Damiana tea comes from a shrub native to Central and South America, where it has been used throughout history as an aphrodisiac. Although its small yellow flowers have been compared to chamomile, its leaves and stems are the ingredients for this tea. Today damiana is still used to encourage and enhance sexuality. Other modern uses might include an alternative treatment for depression, constipation, nervous dyspepsia and fatigue. Damiana also may help with asthma, low blood sugar, neurosis, coughing or low fertility. The tea is often made with .07 ounces (2 grams) of crushed dried damiana leaves or stems steeped in hot water for 15 to 30 minutes.
Damiana tea's most longest and most popular use is to boost the libido. Even the scientific name, turnera aphrodisiaca, reflects its aphrodisiac properties. Damiana tea not only claims to enhance the sexual experience, it might also benefit the entire reproductive system of both sexes. Some herbalists have suggested that the tea fights against impotency, menstrual problems or infertility. Women who suffer from low estrogen levels, either during their fertile years or as a result of menopause, might find relief with damiana tea.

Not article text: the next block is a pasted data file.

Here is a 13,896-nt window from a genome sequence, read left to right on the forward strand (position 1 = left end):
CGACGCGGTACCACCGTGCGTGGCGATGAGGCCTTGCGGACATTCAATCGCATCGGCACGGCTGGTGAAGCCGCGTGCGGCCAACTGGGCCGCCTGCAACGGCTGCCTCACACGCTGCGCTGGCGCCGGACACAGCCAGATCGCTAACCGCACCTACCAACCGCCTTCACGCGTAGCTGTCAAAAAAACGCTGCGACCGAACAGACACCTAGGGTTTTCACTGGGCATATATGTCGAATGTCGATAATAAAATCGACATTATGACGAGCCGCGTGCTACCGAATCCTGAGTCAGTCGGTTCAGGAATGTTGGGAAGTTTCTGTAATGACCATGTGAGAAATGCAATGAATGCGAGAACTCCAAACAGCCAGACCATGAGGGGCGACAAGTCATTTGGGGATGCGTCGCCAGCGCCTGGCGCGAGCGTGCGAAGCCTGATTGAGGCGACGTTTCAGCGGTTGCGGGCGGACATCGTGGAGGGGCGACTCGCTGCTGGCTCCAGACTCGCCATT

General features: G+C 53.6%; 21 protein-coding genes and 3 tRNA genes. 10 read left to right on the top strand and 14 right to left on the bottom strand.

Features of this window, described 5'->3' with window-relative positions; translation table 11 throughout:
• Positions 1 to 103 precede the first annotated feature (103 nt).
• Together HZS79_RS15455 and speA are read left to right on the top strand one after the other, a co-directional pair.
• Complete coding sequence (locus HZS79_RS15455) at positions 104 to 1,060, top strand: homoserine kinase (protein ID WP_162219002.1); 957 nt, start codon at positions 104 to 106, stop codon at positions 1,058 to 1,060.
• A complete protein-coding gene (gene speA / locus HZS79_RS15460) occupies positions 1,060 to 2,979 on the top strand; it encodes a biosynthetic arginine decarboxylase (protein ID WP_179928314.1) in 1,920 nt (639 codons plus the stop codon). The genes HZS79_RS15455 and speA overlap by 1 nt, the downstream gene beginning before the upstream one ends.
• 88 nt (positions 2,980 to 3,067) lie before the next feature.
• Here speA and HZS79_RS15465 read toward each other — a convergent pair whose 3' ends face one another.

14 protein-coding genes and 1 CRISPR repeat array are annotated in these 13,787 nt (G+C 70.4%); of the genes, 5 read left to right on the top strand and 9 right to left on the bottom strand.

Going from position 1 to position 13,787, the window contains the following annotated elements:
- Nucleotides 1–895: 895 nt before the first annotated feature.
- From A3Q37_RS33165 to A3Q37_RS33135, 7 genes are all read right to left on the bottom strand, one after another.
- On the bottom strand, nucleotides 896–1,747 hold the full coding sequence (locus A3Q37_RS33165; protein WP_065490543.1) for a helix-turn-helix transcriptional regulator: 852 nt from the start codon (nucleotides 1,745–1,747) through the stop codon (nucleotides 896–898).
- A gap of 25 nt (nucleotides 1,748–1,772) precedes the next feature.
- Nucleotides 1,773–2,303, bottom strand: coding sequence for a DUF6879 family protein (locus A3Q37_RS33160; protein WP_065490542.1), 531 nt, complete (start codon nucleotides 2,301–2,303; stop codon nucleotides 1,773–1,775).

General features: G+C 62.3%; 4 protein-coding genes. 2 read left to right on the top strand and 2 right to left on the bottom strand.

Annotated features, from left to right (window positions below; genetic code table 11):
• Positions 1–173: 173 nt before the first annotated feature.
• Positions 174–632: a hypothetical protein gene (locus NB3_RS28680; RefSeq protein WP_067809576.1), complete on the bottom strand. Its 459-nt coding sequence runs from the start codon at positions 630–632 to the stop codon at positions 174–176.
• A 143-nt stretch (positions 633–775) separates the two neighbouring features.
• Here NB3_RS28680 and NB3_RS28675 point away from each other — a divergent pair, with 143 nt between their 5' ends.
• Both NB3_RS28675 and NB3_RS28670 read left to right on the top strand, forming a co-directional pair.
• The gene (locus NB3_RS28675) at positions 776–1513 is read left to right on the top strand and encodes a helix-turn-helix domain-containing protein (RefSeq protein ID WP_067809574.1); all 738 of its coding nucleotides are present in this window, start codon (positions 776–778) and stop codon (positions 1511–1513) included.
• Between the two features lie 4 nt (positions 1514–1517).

Many people believe that damiana helps with their mental or emotional struggles as well. Those who battle with fatigue might find an extra boost of energy if they regularly consume damiana. The tea might also be used to supplement a treatment plan for depression. Even those who do not consider themselves depressed could find that damiana can boost their moods. Many users also claim that damiana brings relief during times of rattled nerves or excessive worries.
Along with sexual and mental healing, damiana tea reportedly helps with other physical ailments such as respiratory problems. People who experience frequent coughing fits might want to integrate damiana tea with their daily diet. Regular consumption of damiana might also help prevent bronchitis and decrease asthma attacks.
Damiana tea has been used for more than just traditional medicinal purposes. Some people believe that damiana can be an agent for spiritual healing or enlightenment. Damiana tea is featured in some Central American mystical folklore, and its spiritual powers have been recorded by the ancient Mayans. Damiana leaves have also been used recreationally in liquor or smoking pipes.
Some herbalists might point out that natural does not always mean safe. For instance, damiana is not recommended for pregnant women, and excess amounts of this herbal tea might induce headaches, insomnia or even liver damage. Most herbalists will recommend consulting a physician before self diagnosing or self treating. If side effects seem to appear, tea drinkers might want to discontinue use until they can consult a doctor.